Date of Award:

2004

Document Type:

Thesis

Degree Name:

Master of Science (MS)

Department:

Psychology

Advisor/Chair:

Gretchen A. Gimpel

Abstract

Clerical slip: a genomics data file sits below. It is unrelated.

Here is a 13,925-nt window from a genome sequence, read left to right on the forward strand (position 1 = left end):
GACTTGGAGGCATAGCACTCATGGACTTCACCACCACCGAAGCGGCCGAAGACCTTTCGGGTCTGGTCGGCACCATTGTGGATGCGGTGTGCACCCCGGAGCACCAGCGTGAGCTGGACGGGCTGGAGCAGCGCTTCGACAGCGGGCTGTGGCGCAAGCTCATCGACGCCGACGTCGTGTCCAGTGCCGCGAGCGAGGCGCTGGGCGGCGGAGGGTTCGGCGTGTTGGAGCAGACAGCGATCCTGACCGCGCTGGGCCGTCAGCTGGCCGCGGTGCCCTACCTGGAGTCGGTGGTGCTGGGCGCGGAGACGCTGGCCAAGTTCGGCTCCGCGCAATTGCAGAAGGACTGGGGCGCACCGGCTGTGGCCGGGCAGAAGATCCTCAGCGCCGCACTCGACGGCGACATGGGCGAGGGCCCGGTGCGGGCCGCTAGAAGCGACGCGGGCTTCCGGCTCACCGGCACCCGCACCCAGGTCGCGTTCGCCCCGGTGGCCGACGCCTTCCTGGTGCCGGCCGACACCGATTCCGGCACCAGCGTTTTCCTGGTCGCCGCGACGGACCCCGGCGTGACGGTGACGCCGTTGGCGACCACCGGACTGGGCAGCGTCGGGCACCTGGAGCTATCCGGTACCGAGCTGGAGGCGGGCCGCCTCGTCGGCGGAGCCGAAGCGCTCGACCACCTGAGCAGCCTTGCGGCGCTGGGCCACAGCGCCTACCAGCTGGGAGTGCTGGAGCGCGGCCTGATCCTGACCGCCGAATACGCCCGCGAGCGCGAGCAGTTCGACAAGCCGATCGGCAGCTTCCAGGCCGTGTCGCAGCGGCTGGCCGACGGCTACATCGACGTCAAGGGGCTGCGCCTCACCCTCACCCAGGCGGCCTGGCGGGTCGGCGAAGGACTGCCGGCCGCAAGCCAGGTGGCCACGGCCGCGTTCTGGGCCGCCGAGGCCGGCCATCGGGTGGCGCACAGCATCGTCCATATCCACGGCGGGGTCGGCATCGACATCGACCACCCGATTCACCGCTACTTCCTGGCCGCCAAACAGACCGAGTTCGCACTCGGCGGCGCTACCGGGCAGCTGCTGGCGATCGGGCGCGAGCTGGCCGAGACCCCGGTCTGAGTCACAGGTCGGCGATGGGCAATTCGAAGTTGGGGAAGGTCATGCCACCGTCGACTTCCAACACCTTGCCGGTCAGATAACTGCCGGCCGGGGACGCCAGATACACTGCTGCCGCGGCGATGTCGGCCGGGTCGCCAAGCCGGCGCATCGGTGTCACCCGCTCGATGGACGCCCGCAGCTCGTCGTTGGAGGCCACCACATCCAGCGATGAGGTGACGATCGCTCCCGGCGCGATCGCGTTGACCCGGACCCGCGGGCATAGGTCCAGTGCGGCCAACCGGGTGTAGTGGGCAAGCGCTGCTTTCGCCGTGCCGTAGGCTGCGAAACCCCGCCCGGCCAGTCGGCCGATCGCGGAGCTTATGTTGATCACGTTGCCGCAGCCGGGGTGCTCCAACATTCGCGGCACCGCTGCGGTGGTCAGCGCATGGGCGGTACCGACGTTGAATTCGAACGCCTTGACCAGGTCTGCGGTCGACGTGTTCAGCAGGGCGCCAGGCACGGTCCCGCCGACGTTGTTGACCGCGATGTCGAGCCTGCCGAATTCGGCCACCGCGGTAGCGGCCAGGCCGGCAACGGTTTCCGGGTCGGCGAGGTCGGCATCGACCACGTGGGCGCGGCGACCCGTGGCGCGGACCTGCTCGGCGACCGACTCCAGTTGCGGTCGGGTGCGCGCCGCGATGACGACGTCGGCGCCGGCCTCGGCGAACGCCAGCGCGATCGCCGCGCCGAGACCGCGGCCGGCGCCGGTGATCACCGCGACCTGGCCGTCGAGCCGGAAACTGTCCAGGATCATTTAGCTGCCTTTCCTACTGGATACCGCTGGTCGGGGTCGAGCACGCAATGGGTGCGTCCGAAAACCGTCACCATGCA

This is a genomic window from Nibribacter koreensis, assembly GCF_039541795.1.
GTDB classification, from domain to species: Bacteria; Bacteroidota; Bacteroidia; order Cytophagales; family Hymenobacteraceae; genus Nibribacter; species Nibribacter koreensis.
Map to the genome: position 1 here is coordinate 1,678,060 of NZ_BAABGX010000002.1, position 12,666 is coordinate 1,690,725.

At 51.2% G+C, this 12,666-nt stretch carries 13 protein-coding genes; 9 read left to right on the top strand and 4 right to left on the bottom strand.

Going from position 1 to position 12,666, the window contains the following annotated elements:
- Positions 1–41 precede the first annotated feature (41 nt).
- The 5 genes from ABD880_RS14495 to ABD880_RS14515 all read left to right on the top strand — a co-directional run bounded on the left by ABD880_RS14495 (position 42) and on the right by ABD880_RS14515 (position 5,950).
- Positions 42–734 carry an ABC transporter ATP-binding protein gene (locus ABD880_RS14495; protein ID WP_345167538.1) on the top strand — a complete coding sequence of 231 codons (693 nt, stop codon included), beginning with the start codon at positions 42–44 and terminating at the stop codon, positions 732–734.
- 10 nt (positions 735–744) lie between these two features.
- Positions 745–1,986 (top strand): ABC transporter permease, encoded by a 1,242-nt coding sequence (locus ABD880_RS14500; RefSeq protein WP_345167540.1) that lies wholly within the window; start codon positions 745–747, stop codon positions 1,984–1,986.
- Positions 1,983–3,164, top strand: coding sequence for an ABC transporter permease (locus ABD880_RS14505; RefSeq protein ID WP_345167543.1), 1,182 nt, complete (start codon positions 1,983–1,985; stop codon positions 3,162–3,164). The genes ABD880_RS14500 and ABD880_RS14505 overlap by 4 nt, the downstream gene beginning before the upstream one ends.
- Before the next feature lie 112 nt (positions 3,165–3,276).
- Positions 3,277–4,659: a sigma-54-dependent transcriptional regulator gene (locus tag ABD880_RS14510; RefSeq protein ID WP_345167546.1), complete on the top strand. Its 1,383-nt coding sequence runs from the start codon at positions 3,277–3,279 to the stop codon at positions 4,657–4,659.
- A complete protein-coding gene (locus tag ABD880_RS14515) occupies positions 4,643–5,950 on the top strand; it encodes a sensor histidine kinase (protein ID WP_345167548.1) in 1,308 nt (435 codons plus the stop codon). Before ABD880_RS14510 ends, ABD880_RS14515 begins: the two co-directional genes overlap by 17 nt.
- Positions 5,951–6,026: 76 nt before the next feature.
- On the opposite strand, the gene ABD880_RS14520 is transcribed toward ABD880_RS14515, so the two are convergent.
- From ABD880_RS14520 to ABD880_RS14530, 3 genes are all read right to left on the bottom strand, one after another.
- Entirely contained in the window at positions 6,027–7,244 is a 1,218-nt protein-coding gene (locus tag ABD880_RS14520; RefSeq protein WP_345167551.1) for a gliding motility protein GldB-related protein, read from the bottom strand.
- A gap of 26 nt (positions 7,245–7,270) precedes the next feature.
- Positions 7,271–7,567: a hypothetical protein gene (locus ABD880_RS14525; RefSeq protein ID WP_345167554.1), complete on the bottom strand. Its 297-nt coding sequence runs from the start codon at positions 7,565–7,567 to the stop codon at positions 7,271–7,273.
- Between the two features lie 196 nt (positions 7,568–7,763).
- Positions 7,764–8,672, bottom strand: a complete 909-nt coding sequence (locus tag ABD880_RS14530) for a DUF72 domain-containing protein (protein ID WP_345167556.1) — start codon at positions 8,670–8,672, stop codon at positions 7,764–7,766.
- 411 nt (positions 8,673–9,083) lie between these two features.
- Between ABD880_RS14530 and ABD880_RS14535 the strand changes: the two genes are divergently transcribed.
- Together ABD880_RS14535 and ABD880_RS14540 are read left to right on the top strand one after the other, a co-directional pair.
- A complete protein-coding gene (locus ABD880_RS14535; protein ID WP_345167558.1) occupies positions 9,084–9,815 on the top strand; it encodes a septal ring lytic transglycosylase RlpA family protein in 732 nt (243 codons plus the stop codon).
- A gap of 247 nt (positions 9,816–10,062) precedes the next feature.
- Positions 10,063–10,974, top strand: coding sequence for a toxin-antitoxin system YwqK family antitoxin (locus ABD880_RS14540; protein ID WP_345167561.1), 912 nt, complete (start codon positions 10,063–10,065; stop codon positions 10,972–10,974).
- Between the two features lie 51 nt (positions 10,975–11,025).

This study evaluated the relationship between noise and academic performance and behavior of children with ADHD (n = 15) and without ADHD (n = 18). Children completed math sheets under four noise conditions: no noise, standard classroom noise, classroom noise with verbalizations, and classroom noise with classical music. There were no differences in math performance between the two groups. Children with ADHD exhibited more problem behaviors than children without ADHD. Group-by-condition interactions were not significant. Significant effects were found for noise condition; children completed more math problems and had fewer inappropriate behaviors in the no-noise condition. However, there were significant order effects with children performing better on the initial task. The no-noise condition was always presented first; other conditions were randomized. Thus, it is impossible to determine if improved performance was due to decreased environmental stimulation or initial performance effects. Implications of these findings are discussed.

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